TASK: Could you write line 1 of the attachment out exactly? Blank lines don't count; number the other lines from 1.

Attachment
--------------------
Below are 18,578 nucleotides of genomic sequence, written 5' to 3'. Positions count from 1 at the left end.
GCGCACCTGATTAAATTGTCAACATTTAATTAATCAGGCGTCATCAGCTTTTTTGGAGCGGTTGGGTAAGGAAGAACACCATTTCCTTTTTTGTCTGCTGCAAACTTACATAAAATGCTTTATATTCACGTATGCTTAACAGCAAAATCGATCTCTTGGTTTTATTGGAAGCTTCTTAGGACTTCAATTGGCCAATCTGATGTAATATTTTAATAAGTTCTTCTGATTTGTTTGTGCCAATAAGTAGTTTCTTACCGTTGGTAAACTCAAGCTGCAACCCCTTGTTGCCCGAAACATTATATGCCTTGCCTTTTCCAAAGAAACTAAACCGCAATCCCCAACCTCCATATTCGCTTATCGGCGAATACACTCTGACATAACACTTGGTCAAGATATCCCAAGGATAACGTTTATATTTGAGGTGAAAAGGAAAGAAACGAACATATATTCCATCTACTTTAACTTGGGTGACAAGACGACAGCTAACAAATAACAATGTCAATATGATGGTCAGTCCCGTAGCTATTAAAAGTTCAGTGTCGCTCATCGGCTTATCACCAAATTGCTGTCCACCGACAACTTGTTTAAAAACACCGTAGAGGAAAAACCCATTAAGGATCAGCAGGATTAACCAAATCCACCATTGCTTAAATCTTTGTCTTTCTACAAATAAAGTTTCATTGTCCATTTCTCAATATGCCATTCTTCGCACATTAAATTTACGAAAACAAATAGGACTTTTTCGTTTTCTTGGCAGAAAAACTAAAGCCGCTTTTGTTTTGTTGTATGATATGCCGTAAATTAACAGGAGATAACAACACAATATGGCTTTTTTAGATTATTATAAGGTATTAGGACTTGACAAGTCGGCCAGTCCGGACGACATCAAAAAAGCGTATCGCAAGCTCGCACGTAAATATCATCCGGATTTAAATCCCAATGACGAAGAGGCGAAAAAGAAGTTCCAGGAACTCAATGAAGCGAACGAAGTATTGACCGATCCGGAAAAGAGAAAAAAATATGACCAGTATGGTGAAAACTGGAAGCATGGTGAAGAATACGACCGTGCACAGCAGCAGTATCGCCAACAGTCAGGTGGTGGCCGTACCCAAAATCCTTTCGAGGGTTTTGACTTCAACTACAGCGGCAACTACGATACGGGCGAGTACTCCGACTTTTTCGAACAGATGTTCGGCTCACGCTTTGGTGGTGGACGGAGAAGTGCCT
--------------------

Below are 18,578 nucleotides of genomic sequence, written 5' to 3'. Positions count from 1 at the left end.